Say... whaaaat?


Not really, but they could have, and they would have gone right along with the naked airline traveler. The truth is, these are all horrible translation errors that were caught by a qualified translator before they ended up in print or on-camera… except for one. The naked airline traveler actually made it to broadcast! A semi-fluent translator unsuccessfully translated “our passengers fly in leather seats” as “nuestros pasajeros vuelan en cueros" or "our passengers fly naked." Can you imagine the client fallout from that blunder!!!!

I recently contracted with a company in Los Angeles to help out with bilingual casting and production. Honestly, I was surprised the company requested help with casting. As a native speaker of Spanish, and a life-long bilingual talent, I have filled many roles throughout my career: copywriter, translator, voice talent, on-camera, and dialogue supervisor for Spanish-language production. The one call I don’t often get is CASTING SUPPORT! I was surprised because so many companies depend on semi-fluent employees or acquaintances to sign off on one of the most important elements of any production: the people who are actually going to say the words! I imagine their final product will be far superior to another production I was involved in.

I was hired to act as dialogue supervisor on a production where the company had an acquaintance sign off on the Spanish talent; someone who was not a native speaker. They lucked out with two or three talents being native or near-native Spanish speakers, but there were several who had large speaking roles who DID NOT SPEAK SPANISH!

What a challenge! Sitting with the non-native speakers, going over lines and practicing words that would prove challenging throughout the production. The lack of casting foresight resulted in the redistribution of dialogue to the native speakers; frustrating, and imperfect takes of each shot, longer production sessions, and ultimately, a product that was not of the highest quality. It was too late to re-cast.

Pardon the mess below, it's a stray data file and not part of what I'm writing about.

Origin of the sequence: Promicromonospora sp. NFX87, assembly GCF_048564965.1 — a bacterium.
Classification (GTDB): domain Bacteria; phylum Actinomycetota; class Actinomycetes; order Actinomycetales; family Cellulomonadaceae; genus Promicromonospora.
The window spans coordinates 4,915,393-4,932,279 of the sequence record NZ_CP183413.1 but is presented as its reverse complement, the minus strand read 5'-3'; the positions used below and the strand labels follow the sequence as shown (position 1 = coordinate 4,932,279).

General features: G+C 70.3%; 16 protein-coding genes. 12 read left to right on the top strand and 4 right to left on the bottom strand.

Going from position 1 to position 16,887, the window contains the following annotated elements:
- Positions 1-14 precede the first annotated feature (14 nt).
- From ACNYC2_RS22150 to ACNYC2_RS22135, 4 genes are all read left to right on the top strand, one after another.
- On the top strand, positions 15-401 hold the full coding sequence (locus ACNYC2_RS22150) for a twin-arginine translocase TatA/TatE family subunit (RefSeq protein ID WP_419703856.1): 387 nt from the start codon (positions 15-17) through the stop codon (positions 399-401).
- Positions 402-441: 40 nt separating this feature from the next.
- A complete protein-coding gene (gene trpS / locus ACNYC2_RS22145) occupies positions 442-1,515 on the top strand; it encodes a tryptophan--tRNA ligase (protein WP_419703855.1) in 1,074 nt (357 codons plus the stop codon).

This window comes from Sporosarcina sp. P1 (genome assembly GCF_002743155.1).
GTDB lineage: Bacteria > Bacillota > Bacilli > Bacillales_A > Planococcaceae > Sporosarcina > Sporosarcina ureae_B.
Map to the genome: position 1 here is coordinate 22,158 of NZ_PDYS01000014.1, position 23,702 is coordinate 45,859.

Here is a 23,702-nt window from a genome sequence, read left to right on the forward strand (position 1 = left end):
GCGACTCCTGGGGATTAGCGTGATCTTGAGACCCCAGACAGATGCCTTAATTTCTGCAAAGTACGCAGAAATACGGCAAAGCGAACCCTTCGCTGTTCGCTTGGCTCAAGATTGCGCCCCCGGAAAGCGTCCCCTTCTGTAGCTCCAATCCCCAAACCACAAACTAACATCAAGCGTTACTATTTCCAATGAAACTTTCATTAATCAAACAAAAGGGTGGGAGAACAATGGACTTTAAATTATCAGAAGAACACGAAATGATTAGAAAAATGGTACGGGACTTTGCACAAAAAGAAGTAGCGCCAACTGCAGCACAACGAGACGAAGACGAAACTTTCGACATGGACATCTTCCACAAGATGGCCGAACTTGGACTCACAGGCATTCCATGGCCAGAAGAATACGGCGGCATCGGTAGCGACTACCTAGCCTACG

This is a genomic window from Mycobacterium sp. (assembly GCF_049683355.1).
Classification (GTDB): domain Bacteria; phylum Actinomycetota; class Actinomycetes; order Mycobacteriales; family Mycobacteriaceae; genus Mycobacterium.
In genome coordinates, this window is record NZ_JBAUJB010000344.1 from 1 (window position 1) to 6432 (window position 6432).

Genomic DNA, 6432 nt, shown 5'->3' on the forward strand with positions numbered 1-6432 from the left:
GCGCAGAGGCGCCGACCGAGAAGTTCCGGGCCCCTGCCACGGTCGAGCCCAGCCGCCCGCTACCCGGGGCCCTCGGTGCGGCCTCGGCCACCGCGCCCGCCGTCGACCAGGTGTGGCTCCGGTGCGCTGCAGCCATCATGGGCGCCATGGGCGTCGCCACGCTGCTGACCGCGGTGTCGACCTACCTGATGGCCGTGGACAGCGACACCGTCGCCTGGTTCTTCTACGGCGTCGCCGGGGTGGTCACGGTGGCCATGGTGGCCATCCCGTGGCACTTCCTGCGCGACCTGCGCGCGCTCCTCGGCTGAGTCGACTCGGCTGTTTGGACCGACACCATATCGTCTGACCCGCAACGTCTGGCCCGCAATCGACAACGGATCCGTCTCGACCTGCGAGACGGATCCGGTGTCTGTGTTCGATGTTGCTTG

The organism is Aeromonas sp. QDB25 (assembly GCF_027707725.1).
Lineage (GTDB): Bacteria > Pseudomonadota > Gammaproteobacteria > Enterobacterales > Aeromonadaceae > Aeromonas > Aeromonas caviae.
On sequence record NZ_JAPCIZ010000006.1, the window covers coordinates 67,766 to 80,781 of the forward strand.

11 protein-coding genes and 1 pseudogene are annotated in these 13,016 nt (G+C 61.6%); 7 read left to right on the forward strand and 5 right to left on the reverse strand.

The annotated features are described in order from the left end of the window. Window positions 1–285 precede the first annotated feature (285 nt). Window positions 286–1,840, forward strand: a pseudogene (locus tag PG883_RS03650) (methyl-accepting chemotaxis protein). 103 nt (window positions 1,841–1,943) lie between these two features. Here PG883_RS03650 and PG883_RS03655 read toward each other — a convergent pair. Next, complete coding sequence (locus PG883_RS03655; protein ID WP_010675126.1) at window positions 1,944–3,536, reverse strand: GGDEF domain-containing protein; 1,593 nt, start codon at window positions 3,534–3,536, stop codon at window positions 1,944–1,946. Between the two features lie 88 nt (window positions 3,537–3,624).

If they had taken the step to hire a native speaker to review casting tapes or sit in on the casting session, they would have incurred the expense of a consultant, but they also would have saved time and money during the production; not to mention that they would have ended up with a much higher quality end product for their client.

You can get the best copywriters and translators in the industry, but if your talent is semi-fluent you could end up with an absolute disaster.

With the rapidly-changing demographic in our country, the reality is that our communications, advertising, and education must keep pace. Providing effective print, audio and video media to our potential customer bases means that, not only must we communicate in Spanish, but now, more than ever, we must communicate in quality, native Spanish. We have a huge number of first-generation Spanish speakers entering the United States. To put out non-native Spanish just won’t pass muster with our newer immigrants and Spanish-dominant customer base.

This is one more instance where the following holds so true: If you think it’s expensive to hire a professional, just wait until you hire an amateur. Or, as we say in Spanish, “Lo barato sale caro” (The bargain ends up being expensive).


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